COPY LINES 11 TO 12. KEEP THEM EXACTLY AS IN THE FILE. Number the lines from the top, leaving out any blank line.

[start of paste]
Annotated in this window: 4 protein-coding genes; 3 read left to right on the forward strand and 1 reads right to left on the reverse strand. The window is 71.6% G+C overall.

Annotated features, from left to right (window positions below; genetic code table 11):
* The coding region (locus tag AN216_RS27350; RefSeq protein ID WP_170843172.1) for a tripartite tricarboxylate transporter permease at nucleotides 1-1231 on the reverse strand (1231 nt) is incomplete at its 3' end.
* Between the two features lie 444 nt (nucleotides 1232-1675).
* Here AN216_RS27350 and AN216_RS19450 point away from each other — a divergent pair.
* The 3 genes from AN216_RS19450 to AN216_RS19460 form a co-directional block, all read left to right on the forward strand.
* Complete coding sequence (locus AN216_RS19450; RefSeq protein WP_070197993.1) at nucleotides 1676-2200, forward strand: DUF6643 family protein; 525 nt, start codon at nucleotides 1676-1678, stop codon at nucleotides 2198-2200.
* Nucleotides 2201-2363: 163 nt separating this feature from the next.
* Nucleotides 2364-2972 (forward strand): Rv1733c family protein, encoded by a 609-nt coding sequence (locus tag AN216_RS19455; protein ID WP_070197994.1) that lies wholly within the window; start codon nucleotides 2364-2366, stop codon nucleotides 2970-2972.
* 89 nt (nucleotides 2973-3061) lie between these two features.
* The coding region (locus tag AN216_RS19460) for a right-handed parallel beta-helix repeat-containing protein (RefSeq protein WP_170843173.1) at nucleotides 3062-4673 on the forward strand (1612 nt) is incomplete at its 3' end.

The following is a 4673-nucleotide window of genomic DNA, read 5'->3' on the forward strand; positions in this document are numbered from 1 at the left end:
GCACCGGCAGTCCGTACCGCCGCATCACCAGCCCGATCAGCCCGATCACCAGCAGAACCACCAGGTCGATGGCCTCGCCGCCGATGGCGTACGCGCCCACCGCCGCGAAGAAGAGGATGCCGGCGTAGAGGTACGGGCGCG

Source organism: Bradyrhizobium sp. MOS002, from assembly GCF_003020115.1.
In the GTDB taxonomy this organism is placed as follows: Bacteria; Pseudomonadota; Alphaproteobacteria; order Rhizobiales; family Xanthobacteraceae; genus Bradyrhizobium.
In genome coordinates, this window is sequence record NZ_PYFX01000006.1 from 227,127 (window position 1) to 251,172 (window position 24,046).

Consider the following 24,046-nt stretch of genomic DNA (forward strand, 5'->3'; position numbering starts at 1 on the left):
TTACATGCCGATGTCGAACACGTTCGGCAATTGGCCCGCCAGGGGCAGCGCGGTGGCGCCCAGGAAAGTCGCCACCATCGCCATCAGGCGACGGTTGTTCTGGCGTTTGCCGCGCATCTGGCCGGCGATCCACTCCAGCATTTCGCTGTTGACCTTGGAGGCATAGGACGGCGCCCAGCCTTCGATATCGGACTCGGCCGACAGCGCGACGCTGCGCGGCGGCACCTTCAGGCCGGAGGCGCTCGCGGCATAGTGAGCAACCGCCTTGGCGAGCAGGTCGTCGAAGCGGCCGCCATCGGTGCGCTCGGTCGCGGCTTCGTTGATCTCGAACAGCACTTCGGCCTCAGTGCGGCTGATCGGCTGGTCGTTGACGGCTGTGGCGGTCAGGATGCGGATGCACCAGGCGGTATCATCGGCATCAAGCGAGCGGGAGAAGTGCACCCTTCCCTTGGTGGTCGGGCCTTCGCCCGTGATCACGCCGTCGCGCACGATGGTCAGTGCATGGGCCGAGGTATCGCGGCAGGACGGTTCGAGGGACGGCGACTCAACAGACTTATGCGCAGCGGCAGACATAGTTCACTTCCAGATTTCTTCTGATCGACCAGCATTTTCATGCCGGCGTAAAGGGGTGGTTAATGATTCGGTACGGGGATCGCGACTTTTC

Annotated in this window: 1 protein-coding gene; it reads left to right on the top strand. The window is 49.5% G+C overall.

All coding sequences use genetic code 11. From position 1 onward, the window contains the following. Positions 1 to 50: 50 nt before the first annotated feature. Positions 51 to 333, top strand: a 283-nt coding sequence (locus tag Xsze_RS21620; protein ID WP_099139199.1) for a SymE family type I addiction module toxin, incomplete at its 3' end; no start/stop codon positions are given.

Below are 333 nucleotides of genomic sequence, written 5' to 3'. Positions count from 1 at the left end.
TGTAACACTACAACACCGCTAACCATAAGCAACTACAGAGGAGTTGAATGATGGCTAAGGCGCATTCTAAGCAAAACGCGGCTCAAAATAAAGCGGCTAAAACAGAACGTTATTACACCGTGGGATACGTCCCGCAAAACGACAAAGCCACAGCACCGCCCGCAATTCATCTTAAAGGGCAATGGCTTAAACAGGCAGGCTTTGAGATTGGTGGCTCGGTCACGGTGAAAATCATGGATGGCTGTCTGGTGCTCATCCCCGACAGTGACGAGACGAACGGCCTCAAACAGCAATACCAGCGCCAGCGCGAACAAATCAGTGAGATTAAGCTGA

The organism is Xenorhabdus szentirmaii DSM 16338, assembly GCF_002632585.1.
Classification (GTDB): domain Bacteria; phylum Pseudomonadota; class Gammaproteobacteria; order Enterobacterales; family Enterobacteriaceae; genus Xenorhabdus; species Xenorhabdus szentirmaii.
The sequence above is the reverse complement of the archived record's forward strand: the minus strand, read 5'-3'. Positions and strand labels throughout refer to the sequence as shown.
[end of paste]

* The coding region (locus tag AN216_RS19460) for a right-handed parallel beta-helix repeat-containing protein (RefSeq protein WP_170843173.1) at nucleotides 3062-4673 on the forward strand (1612 nt) is incomplete at its 3' end.

The following is a 4673-nucleotide window of genomic DNA, read 5'->3' on the forward strand; positions in this document are numbered from 1 at the left end: